In the past eight months, I spent most of my time in the application process; preparing for SAT, researching about colleges and writing my essays. I went to USEF daily, along with two of my friends, to practice for SAT. The USEF has a library which provides resources on SAT, TOEFL, US colleges and the application process. USEF also conducts several Info Session on different parts of application process like an essay, standardized tests etc, College Info Session and Get Inspired Session (A session conducted by people who have or are going to US colleges). I attended these sessions throughout the year whenever they were held and they gave me a lot of information about different colleges and about the experience of studying in the USA.

To be continued…

Yours,

Sushil

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The Day I Cried

Tears find it hard to roll by,
Maybe because I’m a guy.
But then, when my grandfather died
I saw my father cry.

I thought when someone dear to me dies,
Tears will automatically come by.
But then, death is a part of life,
I don’t see why I should cry.

Tragedy, failure, hardship: there must be a reason,
For my tears to flow by.
But then, I realize,
I have all my life to rectify.

I tried hard to remember the day I cried.
I don’t remember.
But the day I was born as human,
That was the day I first cried.

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introvert

The Perks of Being an Introvert – II

Dear Emma,

For the next seven years at GEMS, I continuously received a checkmark in introvert. It bugged me a lot. I always had the notion that I needed to get a checkmark in extrovert and my parents, teachers, and friends didn’t help me think otherwise. They were always nagging me about not talking openly, or not mixing with other groups. “Why don’t you speak?”, “Sushil doesn’t speak much”, were the common comments I heard most of the time. Some of the teachers even made me participate in debate and extempore competitions while my father wanted me to be in the dance club. [I negotiated with him and we settled for singing club.]

With all the nagging and the embarrassment that came with it, life was frustrating. At times, I felt like something was wrong with me, and at other times, I felt angry.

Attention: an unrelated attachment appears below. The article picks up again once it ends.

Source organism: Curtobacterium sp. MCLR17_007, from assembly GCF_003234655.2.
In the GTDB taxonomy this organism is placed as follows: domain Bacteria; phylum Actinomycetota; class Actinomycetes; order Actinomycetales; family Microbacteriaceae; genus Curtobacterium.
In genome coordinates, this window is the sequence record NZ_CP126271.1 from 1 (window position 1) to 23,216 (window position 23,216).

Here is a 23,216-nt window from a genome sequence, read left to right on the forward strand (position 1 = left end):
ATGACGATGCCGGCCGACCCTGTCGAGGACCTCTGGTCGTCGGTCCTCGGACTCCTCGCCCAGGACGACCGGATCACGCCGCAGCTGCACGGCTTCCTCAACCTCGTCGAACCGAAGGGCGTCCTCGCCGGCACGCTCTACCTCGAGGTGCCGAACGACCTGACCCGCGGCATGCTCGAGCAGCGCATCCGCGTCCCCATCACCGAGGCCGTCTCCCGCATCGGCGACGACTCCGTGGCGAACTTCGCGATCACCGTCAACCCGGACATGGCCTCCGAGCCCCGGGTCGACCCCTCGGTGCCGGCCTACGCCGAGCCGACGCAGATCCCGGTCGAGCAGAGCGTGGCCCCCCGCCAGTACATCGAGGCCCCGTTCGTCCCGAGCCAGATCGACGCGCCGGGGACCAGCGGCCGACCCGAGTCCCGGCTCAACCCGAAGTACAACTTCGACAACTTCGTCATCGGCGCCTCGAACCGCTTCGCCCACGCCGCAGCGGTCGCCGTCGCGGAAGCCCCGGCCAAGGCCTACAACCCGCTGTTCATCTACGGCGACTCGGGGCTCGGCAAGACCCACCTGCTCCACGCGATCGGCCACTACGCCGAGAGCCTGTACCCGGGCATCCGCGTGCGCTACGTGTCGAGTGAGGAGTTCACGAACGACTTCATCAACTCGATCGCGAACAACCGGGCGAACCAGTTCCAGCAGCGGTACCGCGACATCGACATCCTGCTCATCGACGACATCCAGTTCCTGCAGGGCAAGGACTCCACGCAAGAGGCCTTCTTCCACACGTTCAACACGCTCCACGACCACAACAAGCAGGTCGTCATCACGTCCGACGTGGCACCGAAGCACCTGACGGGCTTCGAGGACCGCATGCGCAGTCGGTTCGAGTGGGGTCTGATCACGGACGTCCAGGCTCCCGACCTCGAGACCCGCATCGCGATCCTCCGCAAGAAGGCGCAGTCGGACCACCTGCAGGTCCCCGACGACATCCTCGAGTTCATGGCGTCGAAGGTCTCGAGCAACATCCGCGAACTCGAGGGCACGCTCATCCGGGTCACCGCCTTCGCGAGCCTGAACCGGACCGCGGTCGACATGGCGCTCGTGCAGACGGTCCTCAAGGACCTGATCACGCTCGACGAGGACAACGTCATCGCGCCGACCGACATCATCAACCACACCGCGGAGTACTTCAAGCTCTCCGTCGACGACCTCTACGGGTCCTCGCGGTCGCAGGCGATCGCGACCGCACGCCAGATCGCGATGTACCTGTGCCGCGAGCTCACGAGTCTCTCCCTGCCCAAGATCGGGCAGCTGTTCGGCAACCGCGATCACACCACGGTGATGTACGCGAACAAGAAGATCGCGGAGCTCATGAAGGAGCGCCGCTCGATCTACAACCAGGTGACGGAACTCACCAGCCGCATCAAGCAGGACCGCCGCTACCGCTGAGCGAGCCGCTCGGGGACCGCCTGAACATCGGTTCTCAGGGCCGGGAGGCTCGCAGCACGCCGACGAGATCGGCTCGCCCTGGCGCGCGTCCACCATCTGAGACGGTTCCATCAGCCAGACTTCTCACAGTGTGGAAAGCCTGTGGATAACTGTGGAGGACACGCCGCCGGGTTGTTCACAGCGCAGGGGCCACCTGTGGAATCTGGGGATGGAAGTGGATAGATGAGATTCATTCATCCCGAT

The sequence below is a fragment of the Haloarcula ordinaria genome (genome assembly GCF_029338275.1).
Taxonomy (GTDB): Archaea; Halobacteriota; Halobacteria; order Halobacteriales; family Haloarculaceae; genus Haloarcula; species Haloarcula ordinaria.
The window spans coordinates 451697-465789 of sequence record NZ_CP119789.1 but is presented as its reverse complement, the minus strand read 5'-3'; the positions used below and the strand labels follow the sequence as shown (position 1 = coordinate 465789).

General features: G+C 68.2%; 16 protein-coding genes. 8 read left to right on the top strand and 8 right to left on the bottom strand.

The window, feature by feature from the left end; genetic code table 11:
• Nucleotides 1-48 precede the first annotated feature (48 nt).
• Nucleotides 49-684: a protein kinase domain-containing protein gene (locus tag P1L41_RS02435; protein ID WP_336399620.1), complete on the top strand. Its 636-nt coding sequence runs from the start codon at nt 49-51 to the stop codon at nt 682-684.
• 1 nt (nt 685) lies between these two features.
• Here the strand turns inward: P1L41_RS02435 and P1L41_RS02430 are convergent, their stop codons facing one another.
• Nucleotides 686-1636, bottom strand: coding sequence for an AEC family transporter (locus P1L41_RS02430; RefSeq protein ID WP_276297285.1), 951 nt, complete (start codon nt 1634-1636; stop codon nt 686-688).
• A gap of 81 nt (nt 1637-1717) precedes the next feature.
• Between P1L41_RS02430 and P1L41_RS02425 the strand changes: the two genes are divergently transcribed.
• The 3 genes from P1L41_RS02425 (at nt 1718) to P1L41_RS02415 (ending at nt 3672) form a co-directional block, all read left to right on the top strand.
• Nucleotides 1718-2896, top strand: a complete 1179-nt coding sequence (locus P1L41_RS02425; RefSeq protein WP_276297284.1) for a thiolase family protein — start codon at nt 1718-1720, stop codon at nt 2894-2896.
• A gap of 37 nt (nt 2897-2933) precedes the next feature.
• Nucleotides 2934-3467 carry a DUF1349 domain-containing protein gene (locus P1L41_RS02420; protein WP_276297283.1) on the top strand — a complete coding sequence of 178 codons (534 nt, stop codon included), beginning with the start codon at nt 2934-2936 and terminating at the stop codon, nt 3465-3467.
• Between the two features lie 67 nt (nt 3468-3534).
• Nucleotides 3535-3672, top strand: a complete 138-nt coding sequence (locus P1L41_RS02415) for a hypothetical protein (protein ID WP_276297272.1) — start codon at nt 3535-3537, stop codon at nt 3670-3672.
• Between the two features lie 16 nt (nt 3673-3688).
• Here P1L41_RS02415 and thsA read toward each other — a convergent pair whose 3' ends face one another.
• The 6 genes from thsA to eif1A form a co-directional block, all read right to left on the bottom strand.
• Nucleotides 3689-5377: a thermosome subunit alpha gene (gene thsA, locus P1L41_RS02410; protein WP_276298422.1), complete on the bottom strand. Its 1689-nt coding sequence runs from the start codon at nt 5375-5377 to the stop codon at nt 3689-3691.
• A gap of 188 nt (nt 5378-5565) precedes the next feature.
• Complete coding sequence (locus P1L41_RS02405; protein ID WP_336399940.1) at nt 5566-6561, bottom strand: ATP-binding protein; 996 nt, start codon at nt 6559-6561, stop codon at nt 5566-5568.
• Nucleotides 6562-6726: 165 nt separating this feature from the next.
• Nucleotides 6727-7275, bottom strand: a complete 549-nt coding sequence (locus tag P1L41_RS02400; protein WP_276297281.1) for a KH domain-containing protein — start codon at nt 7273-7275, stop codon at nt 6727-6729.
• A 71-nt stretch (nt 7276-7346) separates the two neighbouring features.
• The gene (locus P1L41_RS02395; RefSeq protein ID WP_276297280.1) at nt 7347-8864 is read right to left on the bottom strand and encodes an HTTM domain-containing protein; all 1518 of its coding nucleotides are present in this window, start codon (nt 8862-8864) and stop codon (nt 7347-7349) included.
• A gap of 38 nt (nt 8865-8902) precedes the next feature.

Even in my high school years, I was a quiet person. But, this time being an introvert didn’t feel so bad. First of all, the mark sheets didn’t discriminate among the students, secondly, with all the drama, fights and tragedies that were going on around me, being an introvert shielded me against it. I was a distant observer enjoying the free theater show. As I didn’t talk too much, I got better in listening. My friends use to share their problems with me and I would be a good listener to them. They would appreciate my act and being an introvert suddenly started to feel like a prestige.  I started to get more comfortable with myself.

Looking back down the years, I feel proud of being an introvert. Introversion defines who I am today. It has taught me to be independent, to listen, to appreciate other’s ideas and more importantly, to cherish being myself. As a child, I was always made to feel that being an extrovert was better and it’s sad to remember that I wasted so much of my energy and time to achieve that. If only, I wasn’t made to feel that way, then maybe I would have learned to appreciate myself during my childhood.

Ten years later, people still make comments about me not talking more. But, now I don’t feel disappointed or angry rather I answer with a big smile and no words.

Yours,

Sushil